[ Back to Kevin's Homepage | Back to Ramblings and Brain Farts ]

Banner Advertizing Just Doesn't Work

Nate Say:
> I counted 30-odd advertisements on the outside of a gas
> station alone -- tops of pumps, on the car wash building, front windows,
> cigarette display visible through the window, newstands out front, etc... 
Message from Greggo:
>Today, it's email.  I hafta see 30 odd ads when I go buy gas but my
>email, for ten years, was sacred space.  Now my digital church of
>personal worship and sermon is full of screaming money changers.
> [ ... revenge ... ]

I think it's because most advertizers just don't get it about web advertizing.

For example: goto any "e-magazine" or anything that has content that you want to *READ*. Animated ads everywhere prevent you from reading the article, because of all the flashing, beeping, and otherwise annoying animated adverts.

What parallels are there? none.

On one side, you have billboards - they may stand out on the landscape, but they often don't jump in front of you as you drive down the road. they're just there, and if you're casually driving down the road, you'll notice, "hey, there's this big thing over there, maybe I'll look at it" relatively passive advertizing.

On another end of the spectrum, you have TV commercials, but they're clearly on/off, i.e. commercials off/show on or commercials on/show off. There is no mixing of the two.

I would put animated web advertizing beyond that - imagine watching a newscast, and that little window they put in the background with some picture? Now imagine that it's a commercial, except that it floats around the screen obscuring parts of the newscast, and about 1 of every 10 seconds it takes over the sound with this horrendously loud announcer "sunday, sunday, sunday!...Mad offroad bigfoot car crunching..." you get the idea.

zdnet is the worst; I've counted upto 35 ads on one page alone.

print advertizing; sure it's in and around the text, but it again is passive like the billboard; it doesn't reach out and try to strangle you.

that's why I use ad filtering web proxy. advertizements get turned into blank images. Animated gifs? I only see the first frame of it. This also signifigantly speeds up my web download performance, because I get to skip most of the advertizing downloads.

Now as for email - I've grown relatively quiet about email spam, since

  1. the corporate email gateway filters most of it out for me already,
  2. I only get one every 2 days on average,
  3. each one is nicely contained in a package,
  4. Most of them can be recognized by their subject, and easily ignored,
  5. They're relative passive, and easily ignored/skipped over, much like TV commercials. just close your eyes for a few seconds...

    and probably most signifigantly,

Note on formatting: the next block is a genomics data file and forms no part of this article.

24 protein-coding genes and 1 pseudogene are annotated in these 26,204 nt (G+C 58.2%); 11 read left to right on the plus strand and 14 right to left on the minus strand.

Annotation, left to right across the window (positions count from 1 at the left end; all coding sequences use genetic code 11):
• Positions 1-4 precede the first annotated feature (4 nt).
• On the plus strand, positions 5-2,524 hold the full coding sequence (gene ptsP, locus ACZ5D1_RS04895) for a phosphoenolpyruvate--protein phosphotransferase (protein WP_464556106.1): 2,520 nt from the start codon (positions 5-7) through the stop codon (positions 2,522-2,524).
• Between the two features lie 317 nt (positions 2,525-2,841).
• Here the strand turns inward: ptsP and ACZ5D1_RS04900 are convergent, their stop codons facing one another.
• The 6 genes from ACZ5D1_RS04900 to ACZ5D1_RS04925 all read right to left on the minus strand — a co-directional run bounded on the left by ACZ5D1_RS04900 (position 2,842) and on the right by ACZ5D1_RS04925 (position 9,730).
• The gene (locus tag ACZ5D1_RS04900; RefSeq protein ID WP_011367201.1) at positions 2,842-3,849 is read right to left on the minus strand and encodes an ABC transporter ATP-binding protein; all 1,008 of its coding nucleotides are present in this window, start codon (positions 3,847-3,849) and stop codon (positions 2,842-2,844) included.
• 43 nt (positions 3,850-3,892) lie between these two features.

6. I get MORE spam from my mom; urban legends, and other stuff that I just don't care about.

Now as whether I think email spam SHOULD be gotten rid of? yes; they're a huge email burden and waste of resources. Am I actively pursing it? not anymore; I just don't have the time/energy to do so.

2000.10.04 update

Since I'm no longer with SGI, I no longer have the corporate email gateway filtering ads out for me. I now get approximately 5-10 spams a week. Not terrible, but it does interrupt me to stop and read the email, then go back to my work. There are several ways I could get rid of the spam:

I suppose the best policy is a combination of all the above. Filters should be applied to incomming email in this order:
  1. Known Mailing lists to their own folders
  2. Generic Spam rules to spam.mbox
  3. From friends@bad.domain to kjw.mbox
  4. From bad.domain to spam.mbox
  5. To: kjw to kjw.mbox
  6. all remaining emails to unknown.mbox
There are several reasons for this setup:

Email to mailing lists generally isn't addressed to you, so those need to be prefiltered. Unfortunately, any spam TO the mailing list will make it through to you. These generally can't be avoided anyways, because the mailing lists usually rewrite and properly construct the headers.

From friends@bad.domain is needed because of the next rule. From bad.domain to spam.mbox will globally remove known common sources of spam such as yahoo.com and aol.com, where people can sign up for email accounts for immediate usage, with no verification of the person's identity, validity, or intent.

The last two rules also work together: To: kjw (also look at the Cc: header) and anything left over was not addressed to you, but might be bcc'ed to you by a friend.

Unfortunately, only about 40% of my spam is filtered into spam.mbox, while 50% goes into unknown.mbox. It's not perfect, but it is a start.

Last updated 2000.10.04 kjw
created 1999.10.14 kjw